Texas escaped a major disaster in February, almost losing its whole electrical grid due to severe winter weather. Millions of Texans were without power including some of my wife’s relatives south of Houston, where the inside of their house was a chilly 29 degrees for days causing water lines to burst. Some analysts say this could be the largest insurance claim event in Texas history.
Colorado will hopefully learn from what happened in Texas
There is a lot of finger pointing going on between both sides of political spectrum on who was responsible for the millions of Texans without power. Republicans are saying it was due to the high amount of wind power that Texas has installed in the past 10 years that has caused unreliability on the grid. Democrats are saying it was due to lack of winterization of natural gas backup that failed due to freeze ups of natural gas infrastructure. Both are somewhat true, but let’s look at some of the facts that has led Texas to this point.
Texas has become the largest generator of wind power in all of the US due to its high wind resource in west and southeast Texas. In the past 10 years, Texas has increased its wind generation from 9% to 23% of total generated capacity. One thing that is not being reported in most major news outlets is that Texas had also invested over 7 billion dollars in Competitive Renewable Energy Zone (CREZ) transmission lines during the past 10 years to upgrade its grid for all of this new wind generation.
The Electric Reliability Council of Texas (ERCOT) manages the flow of electricity for the majority of Texans. One of the missions of ERCOT is ensuring a reliable grid for its customers. The grid was far from reliable in mid-February during some of the most severe winter weather Texas has seen in decades. Five members of the ERCOT board recently resigned over this debacle, and all five resided out of state. The chair and vice chair of ERCOT (who both resigned) live in Michigan and Germany, respectively.
ERCOT is responsible for the way Texas has changed their electricity generation over the past 10 years where a significant amount of dispatchable reliable coal generation has been retired in lieu of more wind power generation (does this sound familiar, Colorado). Texas coal generated electricity has gone down from 39% in 2011 to 18% in 2020.
Wind generation is given priority on the grid due to its intermittency, and when the wind fails to blow or has mechanical problems then usually natural gas is used as a backup to fill capacity requirements. During the week Texas had its issues, wind generation went from supplying 42% of generation capacity at the beginning of the severe weather event to only 8% in the latter part of the week due to a drop in wind and frozen wind blades. To fill the gap, more natural gas generation had to be brought online, but the cold caused both an increase in demand for natural gas heating and freezes to occur in the natural gas infrastructure that precluded it from being a full backup.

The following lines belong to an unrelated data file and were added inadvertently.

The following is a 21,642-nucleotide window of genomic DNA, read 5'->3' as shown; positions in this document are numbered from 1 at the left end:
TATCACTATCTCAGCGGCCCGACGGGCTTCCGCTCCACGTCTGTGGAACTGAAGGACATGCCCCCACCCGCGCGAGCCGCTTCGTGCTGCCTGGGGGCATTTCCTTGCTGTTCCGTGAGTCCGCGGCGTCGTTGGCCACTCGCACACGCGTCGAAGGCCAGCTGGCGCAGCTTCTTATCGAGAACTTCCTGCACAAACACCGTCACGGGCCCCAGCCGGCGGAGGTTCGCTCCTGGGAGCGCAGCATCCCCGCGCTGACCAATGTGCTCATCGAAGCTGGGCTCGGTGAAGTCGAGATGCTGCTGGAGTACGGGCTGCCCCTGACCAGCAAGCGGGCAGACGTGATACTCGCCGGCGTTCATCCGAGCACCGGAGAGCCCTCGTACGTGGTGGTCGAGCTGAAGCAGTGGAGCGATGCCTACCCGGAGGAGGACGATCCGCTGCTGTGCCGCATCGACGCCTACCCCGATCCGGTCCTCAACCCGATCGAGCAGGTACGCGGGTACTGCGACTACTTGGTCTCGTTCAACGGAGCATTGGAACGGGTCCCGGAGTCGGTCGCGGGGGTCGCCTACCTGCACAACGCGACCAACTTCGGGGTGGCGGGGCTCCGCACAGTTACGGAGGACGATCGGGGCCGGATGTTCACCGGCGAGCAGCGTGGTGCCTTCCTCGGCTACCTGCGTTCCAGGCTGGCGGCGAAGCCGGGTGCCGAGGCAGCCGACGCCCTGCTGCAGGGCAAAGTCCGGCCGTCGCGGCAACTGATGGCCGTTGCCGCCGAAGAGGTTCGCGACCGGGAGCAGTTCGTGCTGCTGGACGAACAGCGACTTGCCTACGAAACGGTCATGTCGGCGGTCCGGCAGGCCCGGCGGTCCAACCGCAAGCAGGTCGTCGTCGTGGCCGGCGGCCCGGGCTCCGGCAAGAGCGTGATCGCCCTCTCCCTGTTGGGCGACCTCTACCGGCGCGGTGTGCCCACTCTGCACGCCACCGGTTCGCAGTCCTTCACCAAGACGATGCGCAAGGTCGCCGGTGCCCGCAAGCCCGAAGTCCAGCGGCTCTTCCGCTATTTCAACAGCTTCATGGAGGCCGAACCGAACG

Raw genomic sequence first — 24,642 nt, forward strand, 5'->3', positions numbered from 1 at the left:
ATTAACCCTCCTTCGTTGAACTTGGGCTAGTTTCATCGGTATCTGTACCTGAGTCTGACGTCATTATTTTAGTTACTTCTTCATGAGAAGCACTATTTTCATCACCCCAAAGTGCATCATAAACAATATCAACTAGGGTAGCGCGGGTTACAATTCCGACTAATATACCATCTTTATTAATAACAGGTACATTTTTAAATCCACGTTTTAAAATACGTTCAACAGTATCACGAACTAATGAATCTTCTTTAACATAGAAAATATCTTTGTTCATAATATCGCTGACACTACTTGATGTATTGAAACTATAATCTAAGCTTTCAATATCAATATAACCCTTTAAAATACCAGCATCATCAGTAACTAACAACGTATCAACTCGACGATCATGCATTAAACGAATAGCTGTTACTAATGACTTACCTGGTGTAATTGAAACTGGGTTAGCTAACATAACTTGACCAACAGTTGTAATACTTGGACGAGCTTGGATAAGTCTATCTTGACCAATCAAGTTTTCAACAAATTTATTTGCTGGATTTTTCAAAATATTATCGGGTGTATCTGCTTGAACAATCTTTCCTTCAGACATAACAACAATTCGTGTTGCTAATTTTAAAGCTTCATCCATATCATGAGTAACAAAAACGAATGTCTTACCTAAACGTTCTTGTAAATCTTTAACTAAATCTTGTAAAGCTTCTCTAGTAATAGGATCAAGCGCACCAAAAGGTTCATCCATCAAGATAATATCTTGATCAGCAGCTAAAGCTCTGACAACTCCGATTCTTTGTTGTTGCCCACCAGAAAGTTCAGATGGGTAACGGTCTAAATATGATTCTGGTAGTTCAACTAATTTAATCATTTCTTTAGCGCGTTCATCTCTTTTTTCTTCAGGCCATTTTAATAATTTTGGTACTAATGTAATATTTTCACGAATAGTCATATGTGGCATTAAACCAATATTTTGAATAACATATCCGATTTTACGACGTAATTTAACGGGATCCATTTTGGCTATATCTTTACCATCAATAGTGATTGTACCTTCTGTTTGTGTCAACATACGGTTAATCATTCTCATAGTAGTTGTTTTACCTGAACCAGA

During the week of severe weather in Texas it appears that it may have started with non-dispatchable wind power going down and then the failure of adequate grid backup. Since wind is given priority on the grid and due to its unreliability, it causes grid operators to constantly balance the system with the ramping up and down of more reliable backup/baseload sources (such as natural gas, coal, and nuclear). Taking more reliable sources such as coal generation off the grid in Texas the past 10 years may have caused more grid instability.
Colorado currently has about 20% wind penetration in their electric generation, but still has about 45% coal fired generation and 30% natural gas. Colorado plans to retire a good part of its coal generation over the next few years and replace it with less reliable non-dispatchable wind/large scale solar. This could put many Coloradans at risk of power outages. The Colorado Public Utilities Commission’s (PUC) policy of retiring reliable coal plants early could lead Coloradans to face the same fate as Texas in February, California last year, and in Australia in 2016 where a higher penetration of non-dispatchable unreliable wind/large scale solar led to grid instability. The PUC and our state’s utilities need to keep a close watch over the hearings that will be taking place over the next several months in the state of Texas to see what conclusions are drawn.
Even though the natural gas infrastructure should have been better winterized, it did provide a significant amount of backup generating capacity when the wind turbines went down, otherwise the whole Texas power grid would have failed and power outages would have lasted weeks if not months.
Steve Soychak has worked in various engineering and managerial capacities in the energy Industry for over 36 years. He is currently Program Director and on the faculty for the Energy Management/Landman program at Colorado Mesa University.
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